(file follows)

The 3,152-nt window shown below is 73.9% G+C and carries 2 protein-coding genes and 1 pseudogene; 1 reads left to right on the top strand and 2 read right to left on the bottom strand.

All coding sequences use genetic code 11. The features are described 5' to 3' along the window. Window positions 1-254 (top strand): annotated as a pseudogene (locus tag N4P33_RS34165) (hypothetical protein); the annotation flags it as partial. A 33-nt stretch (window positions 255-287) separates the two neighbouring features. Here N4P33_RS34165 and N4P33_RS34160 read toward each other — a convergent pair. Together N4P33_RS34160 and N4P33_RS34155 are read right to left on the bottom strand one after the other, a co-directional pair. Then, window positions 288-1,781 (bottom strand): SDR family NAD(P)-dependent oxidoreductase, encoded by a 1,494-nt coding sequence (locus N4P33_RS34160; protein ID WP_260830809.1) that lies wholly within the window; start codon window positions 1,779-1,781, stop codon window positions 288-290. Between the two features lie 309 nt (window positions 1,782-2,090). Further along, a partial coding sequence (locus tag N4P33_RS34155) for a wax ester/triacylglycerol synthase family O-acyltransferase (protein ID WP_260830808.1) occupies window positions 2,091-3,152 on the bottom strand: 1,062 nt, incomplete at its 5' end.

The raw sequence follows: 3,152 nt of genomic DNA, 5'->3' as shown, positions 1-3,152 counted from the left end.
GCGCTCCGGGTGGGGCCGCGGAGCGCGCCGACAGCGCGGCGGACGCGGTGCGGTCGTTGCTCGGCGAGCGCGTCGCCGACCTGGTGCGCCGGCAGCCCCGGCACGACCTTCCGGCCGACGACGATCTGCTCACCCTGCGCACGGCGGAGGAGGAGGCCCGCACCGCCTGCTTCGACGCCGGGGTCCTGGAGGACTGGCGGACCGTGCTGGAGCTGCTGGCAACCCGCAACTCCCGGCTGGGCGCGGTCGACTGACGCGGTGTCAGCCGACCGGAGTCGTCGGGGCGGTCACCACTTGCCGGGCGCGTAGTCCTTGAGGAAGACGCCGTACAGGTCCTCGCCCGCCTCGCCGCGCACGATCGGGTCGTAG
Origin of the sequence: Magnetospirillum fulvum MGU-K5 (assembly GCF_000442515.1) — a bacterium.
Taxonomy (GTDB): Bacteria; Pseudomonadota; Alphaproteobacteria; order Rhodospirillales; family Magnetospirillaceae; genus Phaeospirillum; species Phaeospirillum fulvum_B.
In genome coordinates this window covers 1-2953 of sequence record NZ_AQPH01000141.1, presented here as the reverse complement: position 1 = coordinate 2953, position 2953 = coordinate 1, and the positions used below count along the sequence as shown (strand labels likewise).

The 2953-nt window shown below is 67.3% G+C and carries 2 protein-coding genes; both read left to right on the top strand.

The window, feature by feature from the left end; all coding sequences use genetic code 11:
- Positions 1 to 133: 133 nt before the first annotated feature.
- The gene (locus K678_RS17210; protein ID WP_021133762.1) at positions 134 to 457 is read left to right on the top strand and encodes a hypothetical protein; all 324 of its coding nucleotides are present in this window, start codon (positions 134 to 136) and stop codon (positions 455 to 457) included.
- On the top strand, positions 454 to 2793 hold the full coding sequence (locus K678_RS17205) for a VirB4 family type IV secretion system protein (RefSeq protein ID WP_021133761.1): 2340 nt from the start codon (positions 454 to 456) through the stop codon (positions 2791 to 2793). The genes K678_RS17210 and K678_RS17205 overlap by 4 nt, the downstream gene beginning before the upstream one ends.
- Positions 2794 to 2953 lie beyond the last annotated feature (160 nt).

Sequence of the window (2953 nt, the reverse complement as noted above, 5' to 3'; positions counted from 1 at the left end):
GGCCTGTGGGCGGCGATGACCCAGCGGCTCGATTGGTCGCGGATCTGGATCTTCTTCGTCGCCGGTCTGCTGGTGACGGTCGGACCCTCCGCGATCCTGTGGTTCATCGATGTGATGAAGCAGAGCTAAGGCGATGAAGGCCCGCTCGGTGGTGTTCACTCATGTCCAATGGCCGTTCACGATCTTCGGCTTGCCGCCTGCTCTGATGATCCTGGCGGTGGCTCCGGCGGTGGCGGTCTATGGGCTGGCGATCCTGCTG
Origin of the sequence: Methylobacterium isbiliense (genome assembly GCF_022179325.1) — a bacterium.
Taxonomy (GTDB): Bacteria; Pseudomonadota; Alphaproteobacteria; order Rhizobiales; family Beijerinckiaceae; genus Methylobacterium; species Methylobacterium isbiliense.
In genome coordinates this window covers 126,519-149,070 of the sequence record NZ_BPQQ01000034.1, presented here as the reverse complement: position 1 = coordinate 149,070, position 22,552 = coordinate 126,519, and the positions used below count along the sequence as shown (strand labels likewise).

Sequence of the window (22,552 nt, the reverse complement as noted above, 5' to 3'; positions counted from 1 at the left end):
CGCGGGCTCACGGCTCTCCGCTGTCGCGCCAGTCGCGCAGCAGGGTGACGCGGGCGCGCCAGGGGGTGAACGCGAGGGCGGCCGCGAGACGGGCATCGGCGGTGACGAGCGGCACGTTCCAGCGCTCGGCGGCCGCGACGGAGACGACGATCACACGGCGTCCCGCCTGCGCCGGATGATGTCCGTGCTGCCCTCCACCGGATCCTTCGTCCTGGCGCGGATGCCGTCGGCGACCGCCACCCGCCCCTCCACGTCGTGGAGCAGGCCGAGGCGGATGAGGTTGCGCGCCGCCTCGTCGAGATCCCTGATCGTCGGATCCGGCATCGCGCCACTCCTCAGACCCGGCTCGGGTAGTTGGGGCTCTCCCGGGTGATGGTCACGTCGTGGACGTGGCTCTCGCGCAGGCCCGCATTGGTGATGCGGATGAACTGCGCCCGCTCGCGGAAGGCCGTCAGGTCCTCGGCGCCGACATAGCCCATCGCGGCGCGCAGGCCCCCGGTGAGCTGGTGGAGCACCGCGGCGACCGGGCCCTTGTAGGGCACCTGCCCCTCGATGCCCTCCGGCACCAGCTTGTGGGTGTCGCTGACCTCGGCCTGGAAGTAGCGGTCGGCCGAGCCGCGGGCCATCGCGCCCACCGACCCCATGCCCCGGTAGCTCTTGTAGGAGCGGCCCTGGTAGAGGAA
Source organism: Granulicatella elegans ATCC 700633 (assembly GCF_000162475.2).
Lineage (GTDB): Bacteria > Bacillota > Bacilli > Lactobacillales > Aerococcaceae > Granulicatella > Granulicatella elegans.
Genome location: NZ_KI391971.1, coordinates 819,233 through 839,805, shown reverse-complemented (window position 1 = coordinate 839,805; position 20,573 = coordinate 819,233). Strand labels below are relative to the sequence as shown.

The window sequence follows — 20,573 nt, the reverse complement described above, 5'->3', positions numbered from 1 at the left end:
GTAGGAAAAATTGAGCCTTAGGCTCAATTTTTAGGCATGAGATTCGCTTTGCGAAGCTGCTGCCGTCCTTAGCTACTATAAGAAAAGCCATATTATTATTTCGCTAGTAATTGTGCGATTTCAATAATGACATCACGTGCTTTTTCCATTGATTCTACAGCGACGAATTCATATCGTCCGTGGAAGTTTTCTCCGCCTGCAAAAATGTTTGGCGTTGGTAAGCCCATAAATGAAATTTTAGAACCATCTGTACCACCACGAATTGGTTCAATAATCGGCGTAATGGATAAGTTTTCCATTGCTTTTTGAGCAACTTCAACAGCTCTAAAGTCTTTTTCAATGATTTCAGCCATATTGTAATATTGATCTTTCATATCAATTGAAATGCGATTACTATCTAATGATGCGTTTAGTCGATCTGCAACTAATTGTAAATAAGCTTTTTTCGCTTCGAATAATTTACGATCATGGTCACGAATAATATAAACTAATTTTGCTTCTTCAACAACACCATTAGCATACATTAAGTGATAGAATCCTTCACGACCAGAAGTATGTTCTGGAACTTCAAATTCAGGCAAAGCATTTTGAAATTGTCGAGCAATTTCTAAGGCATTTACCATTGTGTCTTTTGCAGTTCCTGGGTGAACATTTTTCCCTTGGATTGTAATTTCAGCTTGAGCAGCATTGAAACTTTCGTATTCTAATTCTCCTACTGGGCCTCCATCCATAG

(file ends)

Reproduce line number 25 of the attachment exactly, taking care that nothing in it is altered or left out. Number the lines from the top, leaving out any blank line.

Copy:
GTAGGAAAAATTGAGCCTTAGGCTCAATTTTTAGGCATGAGATTCGCTTTGCGAAGCTGCTGCCGTCCTTAGCTACTATAAGAAAAGCCATATTATTATTTCGCTAGTAATTGTGCGATTTCAATAATGACATCACGTGCTTTTTCCATTGATTCTACAGCGACGAATTCATATCGTCCGTGGAAGTTTTCTCCGCCTGCAAAAATGTTTGGCGTTGGTAAGCCCATAAATGAAATTTTAGAACCATCTGTACCACCACGAATTGGTTCAATAATCGGCGTAATGGATAAGTTTTCCATTGCTTTTTGAGCAACTTCAACAGCTCTAAAGTCTTTTTCAATGATTTCAGCCATATTGTAATATTGATCTTTCATATCAATTGAAATGCGATTACTATCTAATGATGCGTTTAGTCGATCTGCAACTAATTGTAAATAAGCTTTTTTCGCTTCGAATAATTTACGATCATGGTCACGAATAATATAAACTAATTTTGCTTCTTCAACAACACCATTAGCATACATTAAGTGATAGAATCCTTCACGACCAGAAGTATGTTCTGGAACTTCAAATTCAGGCAAAGCATTTTGAAATTGTCGAGCAATTTCTAAGGCATTTACCATTGTGTCTTTTGCAGTTCCTGGGTGAACATTTTTCCCTTGGATTGTAATTTCAGCTTGAGCAGCATTGAAACTTTCGTATTCTAATTCTCCTACTGGGCCTCCATCCATAG